If we were told to design the ideal business with no resource constraints, what would we do?
The goal would be to maximise industry profits, thus leaving no surpluses (“oxygen”) for competition to invest and grow. As we have seen, not all customers are profitable if acquisition and servicing costs are factored in. So, the first task would be to identify the sector’s most profitable customers and acquire them.
Once acquired, the next objective would be to ensure to keep them forever and get 100% of their spend in that category. This would necessarily mean providing them with the best possible experiences (“velvet rope marketing”) and perhaps combined with a loyalty program that keeps the goodies coming as they keep spending. Airlines do this amazingly well with their loyalty programs. The “loyalty lock-in” ensures that travellers want to stick to the same airline, accumulate miles, move up the tiers, and get rewarded with better experiences. The perfect business would do the same – design experiences to ensure customers never churn and maximise their spend with the business.
The next stage would be to turn customers into advocates – thus dramatically reducing acquisition costs for the Next (Best) customers. Best customers are likely to know other potential Best customers in their friends and family network. Incentivising them to get more like them can create a continuous supply of new customers with similar characteristics in terms of spending and profitability. Once a new customer is acquired, the business then has to accelerate that customer’s journey to profitability by enabling them to follow in the footsteps of the Best customers – this is where the Best Customer Genome comes in by suggesting what products or services to recommend at each stage of the customer journey.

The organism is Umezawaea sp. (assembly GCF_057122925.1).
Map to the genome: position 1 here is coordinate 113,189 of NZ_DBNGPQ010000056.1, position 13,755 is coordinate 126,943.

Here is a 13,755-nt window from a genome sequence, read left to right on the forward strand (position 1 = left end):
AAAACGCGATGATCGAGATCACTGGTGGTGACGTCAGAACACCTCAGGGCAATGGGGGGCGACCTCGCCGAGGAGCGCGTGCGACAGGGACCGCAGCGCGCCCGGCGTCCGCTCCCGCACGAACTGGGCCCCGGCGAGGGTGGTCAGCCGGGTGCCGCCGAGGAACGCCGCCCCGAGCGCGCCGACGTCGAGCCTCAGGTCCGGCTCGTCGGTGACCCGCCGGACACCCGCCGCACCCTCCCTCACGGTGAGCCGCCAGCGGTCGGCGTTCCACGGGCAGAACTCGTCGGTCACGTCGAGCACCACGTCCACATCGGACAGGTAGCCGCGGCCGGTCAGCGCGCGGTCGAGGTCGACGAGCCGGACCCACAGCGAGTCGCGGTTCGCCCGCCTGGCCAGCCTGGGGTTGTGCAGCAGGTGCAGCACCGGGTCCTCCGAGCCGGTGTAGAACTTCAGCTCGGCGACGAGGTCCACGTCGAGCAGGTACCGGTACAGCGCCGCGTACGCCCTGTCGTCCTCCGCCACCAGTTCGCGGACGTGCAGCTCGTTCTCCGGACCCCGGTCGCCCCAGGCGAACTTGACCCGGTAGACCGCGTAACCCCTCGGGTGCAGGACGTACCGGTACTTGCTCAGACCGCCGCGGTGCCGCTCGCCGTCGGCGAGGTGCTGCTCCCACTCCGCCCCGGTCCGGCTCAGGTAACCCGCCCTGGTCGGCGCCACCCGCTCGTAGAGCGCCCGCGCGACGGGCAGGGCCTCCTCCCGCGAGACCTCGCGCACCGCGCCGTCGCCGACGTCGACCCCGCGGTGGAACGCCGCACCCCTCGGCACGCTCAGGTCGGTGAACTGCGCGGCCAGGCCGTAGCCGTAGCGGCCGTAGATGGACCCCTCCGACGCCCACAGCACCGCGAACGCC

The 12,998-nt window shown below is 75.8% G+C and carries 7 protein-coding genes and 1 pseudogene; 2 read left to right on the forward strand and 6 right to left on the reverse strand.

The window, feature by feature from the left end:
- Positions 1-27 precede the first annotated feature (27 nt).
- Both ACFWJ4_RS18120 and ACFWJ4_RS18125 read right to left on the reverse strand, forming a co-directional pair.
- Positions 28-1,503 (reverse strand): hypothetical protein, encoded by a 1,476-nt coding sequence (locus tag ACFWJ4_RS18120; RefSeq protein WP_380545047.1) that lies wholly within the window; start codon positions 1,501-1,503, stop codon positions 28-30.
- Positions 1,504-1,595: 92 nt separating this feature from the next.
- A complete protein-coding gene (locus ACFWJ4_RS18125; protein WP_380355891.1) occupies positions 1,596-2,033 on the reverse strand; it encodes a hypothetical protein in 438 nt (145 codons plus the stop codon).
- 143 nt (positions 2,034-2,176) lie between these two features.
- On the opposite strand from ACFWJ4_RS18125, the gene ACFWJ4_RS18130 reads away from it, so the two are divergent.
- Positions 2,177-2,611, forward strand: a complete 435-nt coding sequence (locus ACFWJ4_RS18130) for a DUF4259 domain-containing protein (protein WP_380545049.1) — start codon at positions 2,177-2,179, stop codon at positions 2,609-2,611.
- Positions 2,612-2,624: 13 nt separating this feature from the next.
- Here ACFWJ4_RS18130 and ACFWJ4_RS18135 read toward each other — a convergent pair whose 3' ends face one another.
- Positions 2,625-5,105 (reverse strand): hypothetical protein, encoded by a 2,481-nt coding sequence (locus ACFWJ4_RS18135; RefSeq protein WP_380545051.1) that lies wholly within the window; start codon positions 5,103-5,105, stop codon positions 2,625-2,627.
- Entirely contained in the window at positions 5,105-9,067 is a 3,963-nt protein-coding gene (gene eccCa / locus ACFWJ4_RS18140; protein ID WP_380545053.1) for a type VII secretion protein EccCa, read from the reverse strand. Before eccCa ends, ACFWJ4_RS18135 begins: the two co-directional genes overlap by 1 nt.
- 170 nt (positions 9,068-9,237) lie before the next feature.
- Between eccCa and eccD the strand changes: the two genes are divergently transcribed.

If all of this can be made into a repeatable process, the flywheel kicks in – and that’s the secret to super-normal growth and profits. It is what the best businesses do. Look at Amazon and Costco and you will see this growth flywheel at work. Amazon Prime and Costco’s Membership program are the cornerstones of building businesses that suck out the oxygen of growth from competition and create a “profits monopoly” (profipoly).
As I wrote previously in Best Customers and Velvet Rope Marketing: “By building a double moat of getting the industry’s Best Customers and then maximising revenues from them, it becomes possible to create a profits monopoly (profipoly) which can cut off the oxygen that competition needs to grow.”
This brings us to the next set of questions: How does one create such a business? How can the marketer help in designing such a business? What impact will all the recent privacy-linked changes by Google and Apple have on the design? Is marketing really that simple? If so, why isn’t everyone doing it this way? How can marketers get started on this journey?